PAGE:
Friday, April 12, 2013

Comic Book Reviews: Batman #19

This month was supposedly a "WTF Month" at DC Comics until they realized that that sort of tag is stupid. Nonetheless, this issue was still in place and the cover of Batman #19 shows Bruce Wayne trying to shoot down Jim Gordon.

This is the first leg of a two-parter that Scott Snyder is using to kill time until this June's "Zero Year" begins. And we actually have a true detective story on hand.

The storytelling isn't linear, as we start with Bruce Wayne (in a Batsuit under his shirt) robbing a bank and threatening the commissioner with a gun. Immediately after he leaves, we cut to six days before, as Bruce is reminiscing and just being generally depressing.

The detective work here is always welcome in my Bat-books, even if the solution is obvious. I don't feel I'm spoiling anything to let you know this is a Clayface arc.

I'm not sure I like that the clay that makes up Basil Karlo is magic and not scientifically created, but I guess it really makes no difference other than the fact that chemical compounds to fight him will be harder to concoct.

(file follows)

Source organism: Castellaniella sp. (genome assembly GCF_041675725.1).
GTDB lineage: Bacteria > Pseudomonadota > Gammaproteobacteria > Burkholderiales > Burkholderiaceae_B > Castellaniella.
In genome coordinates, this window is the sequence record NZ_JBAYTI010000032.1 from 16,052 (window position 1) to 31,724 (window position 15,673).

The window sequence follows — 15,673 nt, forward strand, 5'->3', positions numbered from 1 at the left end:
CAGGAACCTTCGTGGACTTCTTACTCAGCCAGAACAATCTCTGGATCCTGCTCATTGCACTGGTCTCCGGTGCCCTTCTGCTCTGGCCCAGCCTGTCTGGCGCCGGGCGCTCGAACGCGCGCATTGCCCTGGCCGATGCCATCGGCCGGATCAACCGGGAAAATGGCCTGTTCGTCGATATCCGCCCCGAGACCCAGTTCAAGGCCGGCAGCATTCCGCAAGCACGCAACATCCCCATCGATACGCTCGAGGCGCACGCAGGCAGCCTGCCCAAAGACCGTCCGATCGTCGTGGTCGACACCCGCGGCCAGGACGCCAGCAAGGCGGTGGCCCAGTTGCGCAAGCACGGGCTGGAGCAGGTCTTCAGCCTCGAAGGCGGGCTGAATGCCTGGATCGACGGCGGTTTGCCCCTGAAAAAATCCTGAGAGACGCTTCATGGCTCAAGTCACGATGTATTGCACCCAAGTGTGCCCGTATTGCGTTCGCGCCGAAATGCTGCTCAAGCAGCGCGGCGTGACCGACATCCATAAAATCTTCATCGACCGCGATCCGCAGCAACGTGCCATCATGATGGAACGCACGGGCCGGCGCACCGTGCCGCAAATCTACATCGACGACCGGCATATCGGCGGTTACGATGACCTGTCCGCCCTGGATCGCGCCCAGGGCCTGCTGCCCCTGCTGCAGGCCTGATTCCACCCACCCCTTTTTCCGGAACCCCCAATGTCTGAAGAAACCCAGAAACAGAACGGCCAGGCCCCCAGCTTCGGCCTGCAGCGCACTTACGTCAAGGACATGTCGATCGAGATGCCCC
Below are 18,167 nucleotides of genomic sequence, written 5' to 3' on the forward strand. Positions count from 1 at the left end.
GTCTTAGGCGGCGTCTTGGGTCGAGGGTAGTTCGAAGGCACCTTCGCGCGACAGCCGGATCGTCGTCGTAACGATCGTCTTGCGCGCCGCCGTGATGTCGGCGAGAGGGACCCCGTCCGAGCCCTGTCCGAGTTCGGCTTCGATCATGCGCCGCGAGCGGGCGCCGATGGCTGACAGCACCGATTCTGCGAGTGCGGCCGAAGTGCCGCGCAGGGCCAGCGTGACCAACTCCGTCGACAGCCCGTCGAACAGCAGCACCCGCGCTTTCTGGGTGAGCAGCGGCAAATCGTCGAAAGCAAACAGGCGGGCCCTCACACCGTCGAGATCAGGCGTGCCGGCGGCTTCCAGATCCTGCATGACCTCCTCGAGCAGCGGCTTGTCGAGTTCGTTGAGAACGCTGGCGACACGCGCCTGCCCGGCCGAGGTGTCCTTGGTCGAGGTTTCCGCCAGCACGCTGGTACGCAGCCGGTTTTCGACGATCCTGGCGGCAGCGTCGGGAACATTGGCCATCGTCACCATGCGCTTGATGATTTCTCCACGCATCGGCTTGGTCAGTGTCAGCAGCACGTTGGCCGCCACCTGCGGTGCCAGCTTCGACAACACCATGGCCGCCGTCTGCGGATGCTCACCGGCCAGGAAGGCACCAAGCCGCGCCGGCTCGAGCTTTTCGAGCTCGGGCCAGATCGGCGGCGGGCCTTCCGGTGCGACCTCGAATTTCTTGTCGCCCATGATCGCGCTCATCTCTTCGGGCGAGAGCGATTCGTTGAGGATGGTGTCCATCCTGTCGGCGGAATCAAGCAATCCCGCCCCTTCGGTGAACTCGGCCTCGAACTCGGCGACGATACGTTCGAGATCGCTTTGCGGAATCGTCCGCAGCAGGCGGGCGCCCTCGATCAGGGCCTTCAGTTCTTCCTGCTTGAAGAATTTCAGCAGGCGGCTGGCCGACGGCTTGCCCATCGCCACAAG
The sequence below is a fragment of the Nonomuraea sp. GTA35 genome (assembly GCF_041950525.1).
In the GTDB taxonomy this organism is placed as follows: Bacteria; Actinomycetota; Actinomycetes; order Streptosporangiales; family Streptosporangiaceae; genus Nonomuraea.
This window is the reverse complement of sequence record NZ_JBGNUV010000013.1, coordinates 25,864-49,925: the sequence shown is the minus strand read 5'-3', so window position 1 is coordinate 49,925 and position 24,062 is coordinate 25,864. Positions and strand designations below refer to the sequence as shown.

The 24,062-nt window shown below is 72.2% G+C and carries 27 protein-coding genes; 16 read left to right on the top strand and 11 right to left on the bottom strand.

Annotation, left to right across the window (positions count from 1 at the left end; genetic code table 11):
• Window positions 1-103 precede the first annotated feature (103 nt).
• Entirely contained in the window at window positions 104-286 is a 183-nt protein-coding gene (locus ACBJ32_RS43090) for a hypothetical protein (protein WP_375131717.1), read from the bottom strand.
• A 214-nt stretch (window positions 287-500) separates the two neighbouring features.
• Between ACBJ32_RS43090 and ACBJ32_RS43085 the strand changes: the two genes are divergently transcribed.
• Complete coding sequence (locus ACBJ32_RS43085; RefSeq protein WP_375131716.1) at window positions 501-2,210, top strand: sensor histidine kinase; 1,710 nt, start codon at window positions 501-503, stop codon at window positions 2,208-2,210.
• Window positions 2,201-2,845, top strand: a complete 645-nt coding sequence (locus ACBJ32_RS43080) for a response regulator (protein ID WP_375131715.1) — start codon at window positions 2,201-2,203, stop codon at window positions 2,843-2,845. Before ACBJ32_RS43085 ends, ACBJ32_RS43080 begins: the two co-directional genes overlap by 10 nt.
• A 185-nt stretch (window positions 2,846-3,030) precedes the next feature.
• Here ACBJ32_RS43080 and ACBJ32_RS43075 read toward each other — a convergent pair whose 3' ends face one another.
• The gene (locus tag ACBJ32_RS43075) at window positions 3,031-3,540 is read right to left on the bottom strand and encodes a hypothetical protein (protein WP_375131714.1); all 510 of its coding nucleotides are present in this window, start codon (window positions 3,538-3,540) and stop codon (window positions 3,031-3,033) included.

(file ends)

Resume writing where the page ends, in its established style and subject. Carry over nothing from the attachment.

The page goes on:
It's an interesting development that Snyder has created regarding Basil's destabilizing DNA. It makes him more dangerous while simultaneously cutting off the more sympathetic storylines B:TAS proved can be done with Clayface.

Overall, the main story is solid, but not up to Snyder's more epic work. That may just be that I'm not a huge Clayface guy, but in any event, this book is still one of the best DC is producing.

The back-up is a respectable Batman/Superman crossover that preys on Superman's vulnerability to the supernatural and the emotional state of Batman following Grant Morrison's Robin-cide.

That said, I'm not a huge fan of the story and it feels like something was missing. I like James Tynion IV's writing, but I think it's clear he's up-and-coming, not here-and-on-top-of-his-game with this story. He does nice work, but it's good this isn't the Batman/Superman book because this wouldn't hold my attention for the price of admission.

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